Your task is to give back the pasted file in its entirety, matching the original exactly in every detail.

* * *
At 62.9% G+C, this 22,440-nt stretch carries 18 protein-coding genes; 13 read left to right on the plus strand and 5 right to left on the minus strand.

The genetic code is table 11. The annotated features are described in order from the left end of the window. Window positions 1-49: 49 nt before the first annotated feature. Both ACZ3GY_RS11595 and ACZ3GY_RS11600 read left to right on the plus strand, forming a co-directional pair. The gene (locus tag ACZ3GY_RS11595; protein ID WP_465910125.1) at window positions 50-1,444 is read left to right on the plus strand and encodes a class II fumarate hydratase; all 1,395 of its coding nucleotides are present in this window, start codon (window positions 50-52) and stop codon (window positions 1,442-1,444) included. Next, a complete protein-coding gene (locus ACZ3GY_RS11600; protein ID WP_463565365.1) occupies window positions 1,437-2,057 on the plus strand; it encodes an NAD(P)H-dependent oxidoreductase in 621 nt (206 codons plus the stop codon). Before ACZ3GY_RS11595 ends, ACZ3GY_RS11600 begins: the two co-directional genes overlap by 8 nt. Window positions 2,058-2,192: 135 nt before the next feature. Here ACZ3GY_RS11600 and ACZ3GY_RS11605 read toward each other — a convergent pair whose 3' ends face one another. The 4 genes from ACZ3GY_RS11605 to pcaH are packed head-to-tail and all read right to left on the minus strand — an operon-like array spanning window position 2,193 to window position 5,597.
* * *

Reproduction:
At 62.9% G+C, this 22,440-nt stretch carries 18 protein-coding genes; 13 read left to right on the plus strand and 5 right to left on the minus strand.

The genetic code is table 11. The annotated features are described in order from the left end of the window. Window positions 1-49: 49 nt before the first annotated feature. Both ACZ3GY_RS11595 and ACZ3GY_RS11600 read left to right on the plus strand, forming a co-directional pair. The gene (locus tag ACZ3GY_RS11595; protein ID WP_465910125.1) at window positions 50-1,444 is read left to right on the plus strand and encodes a class II fumarate hydratase; all 1,395 of its coding nucleotides are present in this window, start codon (window positions 50-52) and stop codon (window positions 1,442-1,444) included. Next, a complete protein-coding gene (locus ACZ3GY_RS11600; protein ID WP_463565365.1) occupies window positions 1,437-2,057 on the plus strand; it encodes an NAD(P)H-dependent oxidoreductase in 621 nt (206 codons plus the stop codon). Before ACZ3GY_RS11595 ends, ACZ3GY_RS11600 begins: the two co-directional genes overlap by 8 nt. Window positions 2,058-2,192: 135 nt before the next feature. Here ACZ3GY_RS11600 and ACZ3GY_RS11605 read toward each other — a convergent pair whose 3' ends face one another. The 4 genes from ACZ3GY_RS11605 to pcaH are packed head-to-tail and all read right to left on the minus strand — an operon-like array spanning window position 2,193 to window position 5,597.